With the announcement of a Pharmacare Advisory Council in the 2018 federal budget, the issue is now one being discussed by both our provincial and federal governments. For the business community, at the Chamber Network level pharmacare has been an issue that has been discussed through the policy resolution process on several occasions with no real definitive result.
Now though with increasing government support the time has come to define the position of the business community and offer its perspective to our bureaucrats and elected leaders.
During the discussions in which I’ve been involved, debate often starts with how could Canada be a progressive country and yet not offer a pharmacare program? Not the best place to start as it could potentially lead to a solution that doesn’t fit Canada’s or Ontario’s true need; a solution that is more expensive than it needs to be, or creates more red tape.
The Ontario Chamber of Commerce (OCC) recently released a report called “Principles for an Effective Pharmacare Program”. The report authored by Ashley Challinor, Director of Policy, lays out a test of five principles in which a new pharmcare plan could be evaluated.
Those five principles include:
Currently, as detailed in the OCC report, medicines taken in hospital are covered while those in the community are accessed through a variety of means including public drug plans, private group plans, individual insurance plans and payments out of pocket. Given the current breadth of access the OCC is encouraging collaborative discussions with all health care system stakeholders from industry to policy makers and patients. Should consideration be given to a pharmacare program, the decision to move forward must also be evidence-based.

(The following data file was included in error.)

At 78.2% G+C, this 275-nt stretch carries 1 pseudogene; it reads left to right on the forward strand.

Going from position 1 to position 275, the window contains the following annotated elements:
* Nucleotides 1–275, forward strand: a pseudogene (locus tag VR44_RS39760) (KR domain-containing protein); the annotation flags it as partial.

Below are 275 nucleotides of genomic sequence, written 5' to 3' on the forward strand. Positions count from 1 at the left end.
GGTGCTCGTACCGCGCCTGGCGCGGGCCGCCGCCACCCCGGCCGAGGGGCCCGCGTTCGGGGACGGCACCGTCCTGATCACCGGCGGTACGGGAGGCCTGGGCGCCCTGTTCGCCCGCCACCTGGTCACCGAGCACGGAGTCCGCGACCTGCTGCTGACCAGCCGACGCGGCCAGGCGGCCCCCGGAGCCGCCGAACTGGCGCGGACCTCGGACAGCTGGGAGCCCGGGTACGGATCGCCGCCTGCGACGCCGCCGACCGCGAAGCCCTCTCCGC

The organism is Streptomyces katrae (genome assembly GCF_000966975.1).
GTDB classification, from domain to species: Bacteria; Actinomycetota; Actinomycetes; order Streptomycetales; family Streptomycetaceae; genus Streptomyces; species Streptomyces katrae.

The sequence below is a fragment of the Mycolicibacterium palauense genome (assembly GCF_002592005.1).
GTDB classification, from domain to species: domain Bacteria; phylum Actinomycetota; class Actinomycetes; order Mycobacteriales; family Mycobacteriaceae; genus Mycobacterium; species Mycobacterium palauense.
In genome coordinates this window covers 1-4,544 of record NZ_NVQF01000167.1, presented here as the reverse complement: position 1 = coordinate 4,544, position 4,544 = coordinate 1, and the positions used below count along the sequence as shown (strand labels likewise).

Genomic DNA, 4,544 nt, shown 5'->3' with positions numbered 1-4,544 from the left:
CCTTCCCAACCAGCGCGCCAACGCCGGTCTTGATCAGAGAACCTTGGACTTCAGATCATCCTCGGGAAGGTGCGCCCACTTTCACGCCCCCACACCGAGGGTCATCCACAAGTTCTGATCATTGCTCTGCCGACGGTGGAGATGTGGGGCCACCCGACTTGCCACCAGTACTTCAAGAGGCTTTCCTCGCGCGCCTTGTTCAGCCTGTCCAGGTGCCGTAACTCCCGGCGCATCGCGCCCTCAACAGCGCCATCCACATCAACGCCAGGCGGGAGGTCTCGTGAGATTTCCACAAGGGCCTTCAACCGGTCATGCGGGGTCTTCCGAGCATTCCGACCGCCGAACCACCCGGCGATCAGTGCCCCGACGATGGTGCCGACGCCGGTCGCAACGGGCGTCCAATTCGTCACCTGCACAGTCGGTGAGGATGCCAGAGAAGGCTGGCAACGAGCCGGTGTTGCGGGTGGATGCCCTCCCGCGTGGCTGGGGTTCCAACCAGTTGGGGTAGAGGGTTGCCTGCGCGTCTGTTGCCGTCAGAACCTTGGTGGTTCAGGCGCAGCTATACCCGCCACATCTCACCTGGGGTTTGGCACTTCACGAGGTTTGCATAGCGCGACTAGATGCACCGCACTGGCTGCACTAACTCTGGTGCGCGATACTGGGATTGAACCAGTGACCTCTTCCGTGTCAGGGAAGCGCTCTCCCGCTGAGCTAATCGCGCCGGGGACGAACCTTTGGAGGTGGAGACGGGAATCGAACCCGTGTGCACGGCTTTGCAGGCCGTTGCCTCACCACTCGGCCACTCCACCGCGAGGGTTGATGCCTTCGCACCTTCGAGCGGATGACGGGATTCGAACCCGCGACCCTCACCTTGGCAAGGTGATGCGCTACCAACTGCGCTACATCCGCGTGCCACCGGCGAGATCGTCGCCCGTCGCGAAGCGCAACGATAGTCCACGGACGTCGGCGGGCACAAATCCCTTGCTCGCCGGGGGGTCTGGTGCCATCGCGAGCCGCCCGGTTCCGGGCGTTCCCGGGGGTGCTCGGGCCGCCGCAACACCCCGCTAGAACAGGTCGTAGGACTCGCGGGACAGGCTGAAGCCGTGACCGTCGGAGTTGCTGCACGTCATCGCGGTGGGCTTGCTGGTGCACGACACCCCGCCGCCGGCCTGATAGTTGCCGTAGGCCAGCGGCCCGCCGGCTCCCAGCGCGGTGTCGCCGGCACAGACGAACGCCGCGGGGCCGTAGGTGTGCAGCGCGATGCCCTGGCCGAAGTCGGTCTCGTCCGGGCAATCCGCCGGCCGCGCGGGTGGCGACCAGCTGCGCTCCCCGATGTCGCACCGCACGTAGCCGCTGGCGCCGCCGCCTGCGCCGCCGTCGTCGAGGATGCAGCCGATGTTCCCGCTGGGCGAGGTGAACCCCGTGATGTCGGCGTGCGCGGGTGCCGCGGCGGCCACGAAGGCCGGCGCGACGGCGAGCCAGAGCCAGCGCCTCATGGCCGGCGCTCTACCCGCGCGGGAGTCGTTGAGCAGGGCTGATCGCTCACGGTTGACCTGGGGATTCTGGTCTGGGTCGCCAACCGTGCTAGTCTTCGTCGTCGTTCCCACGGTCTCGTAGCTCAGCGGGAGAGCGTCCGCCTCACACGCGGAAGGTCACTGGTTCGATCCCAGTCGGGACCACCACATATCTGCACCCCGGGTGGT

Who currently has coverage in Canada? The OCC report explains that with the implementation of OHIP+ (coverage to all Ontarians under 25), the Conference Board of Canada reports that 1.8% of Canadians do not have access to drug coverage and that 4.1 million Canadians that don’t have private coverage are eligible but not enrolled in a public plan.
The OCC is also asking that the OHIP+ and any other new pharmacare program be evaluated after one year so adjustments can be made, if necessary. The Chamber Network also believes that the evaluation should be made public.
Ultimately, the business community is asking for a collaborative and evaluative solution that is targeted at those who are most affected while also creating a climate of sustainability and innovation for the industry.
The Peterborough Chamber of Commerce membership includes a significant number of members in the Health and Wellness category, Peterborough is the location of a regional hospital and we also know of continued innovation in health care through the Innovation Cluster and new businesses coming through entrepreneurial programs.
With nursing and new programs around mental health and healing arts Fleming College and Trent University are building the next generation of health care workers.
How can Peterborough weigh in on the discussion?